Published research on RELIEF 3D aerial photographs by Simon Mould

An article I wrote about my RELIEF project and how art informs my research practice in physical geography has now been published Open Access (free download) in the Journal of Maps. In the article, I reflect on the process of witnessing environmental change and the importance of emotional engagement in science.

You can read the article here and the abstract is below:

Relationships between humans and environments are deeply challenged by recognition of the Anthropocene, which implicates humans as major drivers of planetary-scale environmental changes. Responding to these challenges requires technical expertise, but also creativity in dealing with complex social, cultural and political relationships of place. This paper introduces Relief as an art project that repurposes historical aerial photographs for the creation of affective, low-tech 3D experiences of landscapes and their histories. The creation of these works, and the experience of viewing them, offer a process for witnessing change in the Anthropocene. Content and aesthetics bring viewers into different ways of seeing landscapes, with implications for outreach and communication, as well as approaches to situating science and scientist in relation to society, politics and place. This art project leads into discussion of human agents and non-human agents as co-producers of landscapes, and the opportunities for art and science to respond to environmental concerns.

We should be embedding Indigenous language in everyday life by Simon Mould

Kia ora koutou katoa.

I've spent the past few weeks in New Zealand, attending a conference on river science and working with likeminded colleagues at Auckland University.

It's my first time on the North Island, and the first thing that stood out to me is how deeply embedded Maori language is in the everyday life of New Zealanders.

The ubiquity of Maori terms and phrases in scientific presentations, on street signs and in everyday conversations was a surprise to me. Even toilet doors invite 'Tane' before 'Men'.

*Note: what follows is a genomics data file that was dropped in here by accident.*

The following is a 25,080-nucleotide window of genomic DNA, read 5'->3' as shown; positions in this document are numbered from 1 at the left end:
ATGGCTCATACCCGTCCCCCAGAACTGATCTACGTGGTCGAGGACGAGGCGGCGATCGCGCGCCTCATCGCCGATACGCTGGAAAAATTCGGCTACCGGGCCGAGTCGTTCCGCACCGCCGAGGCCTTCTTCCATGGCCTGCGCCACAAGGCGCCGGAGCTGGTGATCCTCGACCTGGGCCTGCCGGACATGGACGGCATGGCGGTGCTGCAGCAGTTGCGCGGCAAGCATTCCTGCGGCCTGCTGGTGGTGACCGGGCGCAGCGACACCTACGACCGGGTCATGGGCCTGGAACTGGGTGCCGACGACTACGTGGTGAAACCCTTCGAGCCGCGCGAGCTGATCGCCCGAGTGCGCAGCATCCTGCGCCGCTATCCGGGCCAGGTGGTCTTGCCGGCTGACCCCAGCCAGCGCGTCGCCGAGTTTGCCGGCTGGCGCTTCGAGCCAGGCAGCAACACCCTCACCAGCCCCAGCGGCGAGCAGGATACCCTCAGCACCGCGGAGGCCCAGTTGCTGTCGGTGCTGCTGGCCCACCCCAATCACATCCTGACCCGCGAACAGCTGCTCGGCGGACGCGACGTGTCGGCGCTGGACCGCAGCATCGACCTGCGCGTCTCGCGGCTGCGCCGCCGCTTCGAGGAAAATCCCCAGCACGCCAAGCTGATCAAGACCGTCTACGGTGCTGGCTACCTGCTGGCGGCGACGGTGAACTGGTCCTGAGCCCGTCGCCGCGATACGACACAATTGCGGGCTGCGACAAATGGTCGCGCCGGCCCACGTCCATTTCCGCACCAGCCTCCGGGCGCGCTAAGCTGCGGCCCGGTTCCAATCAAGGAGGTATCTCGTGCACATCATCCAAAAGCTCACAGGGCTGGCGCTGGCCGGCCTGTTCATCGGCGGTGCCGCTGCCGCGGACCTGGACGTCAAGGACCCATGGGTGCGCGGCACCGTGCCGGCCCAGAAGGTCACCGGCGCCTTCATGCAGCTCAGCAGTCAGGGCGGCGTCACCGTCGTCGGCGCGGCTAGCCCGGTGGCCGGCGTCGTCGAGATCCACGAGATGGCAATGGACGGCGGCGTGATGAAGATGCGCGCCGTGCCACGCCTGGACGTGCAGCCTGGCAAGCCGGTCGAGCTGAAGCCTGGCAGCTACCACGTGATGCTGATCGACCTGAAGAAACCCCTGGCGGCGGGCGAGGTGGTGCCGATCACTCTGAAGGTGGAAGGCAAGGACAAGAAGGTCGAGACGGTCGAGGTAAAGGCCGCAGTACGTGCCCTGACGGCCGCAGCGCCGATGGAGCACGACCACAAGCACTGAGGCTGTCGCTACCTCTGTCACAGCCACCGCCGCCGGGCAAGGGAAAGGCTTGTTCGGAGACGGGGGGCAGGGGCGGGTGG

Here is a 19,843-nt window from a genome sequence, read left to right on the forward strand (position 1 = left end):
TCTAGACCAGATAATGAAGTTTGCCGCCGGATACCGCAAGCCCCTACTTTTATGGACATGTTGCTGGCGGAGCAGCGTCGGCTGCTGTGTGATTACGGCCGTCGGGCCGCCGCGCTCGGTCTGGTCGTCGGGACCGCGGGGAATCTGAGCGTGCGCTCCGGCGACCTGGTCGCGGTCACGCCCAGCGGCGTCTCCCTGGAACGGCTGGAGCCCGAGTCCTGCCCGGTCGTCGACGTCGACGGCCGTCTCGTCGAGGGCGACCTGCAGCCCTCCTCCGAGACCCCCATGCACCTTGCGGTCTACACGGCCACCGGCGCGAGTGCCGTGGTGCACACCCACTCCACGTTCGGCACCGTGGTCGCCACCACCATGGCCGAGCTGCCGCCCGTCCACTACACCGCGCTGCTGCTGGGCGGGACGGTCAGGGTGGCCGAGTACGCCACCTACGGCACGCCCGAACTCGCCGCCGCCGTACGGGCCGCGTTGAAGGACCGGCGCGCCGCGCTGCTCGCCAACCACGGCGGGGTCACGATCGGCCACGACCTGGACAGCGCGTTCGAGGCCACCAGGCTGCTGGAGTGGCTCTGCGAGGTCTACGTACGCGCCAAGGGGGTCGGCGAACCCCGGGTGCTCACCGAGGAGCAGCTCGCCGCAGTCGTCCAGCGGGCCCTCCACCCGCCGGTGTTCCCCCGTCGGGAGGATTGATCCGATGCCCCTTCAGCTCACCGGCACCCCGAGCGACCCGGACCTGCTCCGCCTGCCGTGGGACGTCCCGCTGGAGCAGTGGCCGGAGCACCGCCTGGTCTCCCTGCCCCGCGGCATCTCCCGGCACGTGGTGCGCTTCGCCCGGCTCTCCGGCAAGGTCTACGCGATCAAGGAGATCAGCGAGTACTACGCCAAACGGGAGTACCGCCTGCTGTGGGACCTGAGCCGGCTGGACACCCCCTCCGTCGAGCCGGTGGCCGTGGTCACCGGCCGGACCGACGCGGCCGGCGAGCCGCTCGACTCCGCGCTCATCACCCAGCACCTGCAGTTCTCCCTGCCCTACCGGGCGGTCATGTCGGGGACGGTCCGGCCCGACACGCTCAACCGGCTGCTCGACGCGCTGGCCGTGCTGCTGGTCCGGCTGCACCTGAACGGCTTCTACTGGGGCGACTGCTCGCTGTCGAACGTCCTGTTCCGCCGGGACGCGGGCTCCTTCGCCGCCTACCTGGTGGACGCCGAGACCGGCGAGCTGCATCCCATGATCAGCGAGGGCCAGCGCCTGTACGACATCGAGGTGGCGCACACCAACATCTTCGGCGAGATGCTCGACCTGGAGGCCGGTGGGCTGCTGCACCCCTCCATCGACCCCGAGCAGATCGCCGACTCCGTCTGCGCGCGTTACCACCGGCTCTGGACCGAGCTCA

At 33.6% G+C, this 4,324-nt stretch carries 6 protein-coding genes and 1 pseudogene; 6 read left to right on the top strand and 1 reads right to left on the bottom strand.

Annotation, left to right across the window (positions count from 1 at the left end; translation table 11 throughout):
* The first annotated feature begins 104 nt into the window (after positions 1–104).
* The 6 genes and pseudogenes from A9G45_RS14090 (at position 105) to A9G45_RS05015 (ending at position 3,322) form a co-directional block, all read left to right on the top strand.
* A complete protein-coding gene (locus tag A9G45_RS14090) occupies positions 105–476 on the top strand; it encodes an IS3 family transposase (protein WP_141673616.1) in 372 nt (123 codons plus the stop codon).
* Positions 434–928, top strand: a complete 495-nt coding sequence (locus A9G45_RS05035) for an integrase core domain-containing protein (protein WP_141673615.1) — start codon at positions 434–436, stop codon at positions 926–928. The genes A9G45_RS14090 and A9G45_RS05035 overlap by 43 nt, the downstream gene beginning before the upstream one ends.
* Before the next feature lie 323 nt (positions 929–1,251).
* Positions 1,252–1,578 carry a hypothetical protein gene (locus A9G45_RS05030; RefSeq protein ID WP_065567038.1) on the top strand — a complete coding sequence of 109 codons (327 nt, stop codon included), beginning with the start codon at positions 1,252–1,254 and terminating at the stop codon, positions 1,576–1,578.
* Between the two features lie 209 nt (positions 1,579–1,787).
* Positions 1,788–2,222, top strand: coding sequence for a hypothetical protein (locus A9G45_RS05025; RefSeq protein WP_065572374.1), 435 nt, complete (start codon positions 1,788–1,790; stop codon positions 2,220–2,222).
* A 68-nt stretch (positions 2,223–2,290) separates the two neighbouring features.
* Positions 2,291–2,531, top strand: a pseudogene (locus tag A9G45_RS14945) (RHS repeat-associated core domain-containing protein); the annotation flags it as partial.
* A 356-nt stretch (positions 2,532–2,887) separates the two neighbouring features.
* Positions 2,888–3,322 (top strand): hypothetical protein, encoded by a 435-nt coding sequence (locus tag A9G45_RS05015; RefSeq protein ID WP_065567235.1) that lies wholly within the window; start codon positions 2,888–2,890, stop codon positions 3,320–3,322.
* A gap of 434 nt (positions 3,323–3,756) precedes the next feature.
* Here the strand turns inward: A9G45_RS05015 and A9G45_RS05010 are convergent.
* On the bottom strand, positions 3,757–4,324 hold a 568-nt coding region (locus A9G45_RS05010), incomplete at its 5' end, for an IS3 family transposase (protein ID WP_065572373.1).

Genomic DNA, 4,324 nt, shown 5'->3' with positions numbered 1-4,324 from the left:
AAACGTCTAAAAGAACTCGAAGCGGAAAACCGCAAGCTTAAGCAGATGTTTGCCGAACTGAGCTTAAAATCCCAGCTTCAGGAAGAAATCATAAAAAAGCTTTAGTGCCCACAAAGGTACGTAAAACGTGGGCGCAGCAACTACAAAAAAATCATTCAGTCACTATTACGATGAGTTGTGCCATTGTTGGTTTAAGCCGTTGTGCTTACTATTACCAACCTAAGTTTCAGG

At first, it felt a little isolating – I don't know any of these words. But it had a powerful effect: it made me look up these words and try to understand the conventions and protocols that were being followed.

Widespread use of Maori language made me think about what we're doing back home in Australia, and how invisible Indigenous languages are to non-Indigenous Australians like myself. Sure, many place names are Aboriginal, but many of them have been naturalised into – and corrupted by – the English language to the point that most people do not recognise them as belonging to Indigenous languages.

Wouldn't it be great to see more local Indigenous language in our everyday lives? Of course, the diversity of Indigenous languages in Australia would make this more challenging than in New Zealand. But on the other hand, what an exciting opportunity this would be to give a unique sense of place to different locations in Australia through connection with language.

The place to start is with schooling, and it's great to see that some schools are teaching local Indigenous language. But this needs reinforcement in broader communities, and public/private signage is a very effective way of doing this.

Making language visible invites connection and questioning with culture, and that can only be a good thing.

 

Dated: RELIEF zine and Terra Firma Diary 2018 launch by Simon Mould

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The RELIEF zine will be exhibited along with the Terra Firma 2018 Diary at Rewind Photo Lab November 16-30th. Opening night is Thursday November 16th, 6.30-8.30 PM – RSVP here.

Large format prints from the RELIEF series will also be exhibited, including 3D images not previously shown.

Excerpt from the show:

The materials we keep and preserve say a lot about the people we are. Even as more and more information is stored digitally, there is something uniquely intriguing about hard copy records. the roughness of paper on skin, the weight of a volume in your hands, the familiar and musty smell of old pages and ink. Dated explores the passing of time as recorded in collections of paper-based artefacts, through two projects, by Sophie Willison and Simon Mould. The Terra Firma 2018 Diary (Sophie Willison) is an investigation of different people's collections of books and magazines accumulated over time, from messy piles to neatly categorised shelves, and allows you to record your thoughts, events and deadlines in the long-held tradition of diary-keeping. RELIEF (Simon Mould) is a 3D time capsule for landscapes that no longer exist, recorded in military aerial survey photographs but changed forever by collisions between people and environments. Both projects celebrate the power of the hard copy record to make more tangible the passing of time.

I watched a rabbit die by Simon Mould

Myxomatosis is a pretty shocking disease. Last month I watched over a couple of days as a wild rabbit near my house slowly succumbed. On the first day, it started with abnormal behaviour - standing out in the open in the full sun of the day. Then, acute conjunctivitis and blindness. When I approached, the animal would startle, but didn't know where it should escape to. Two days later, it was dead. The next day it was gone.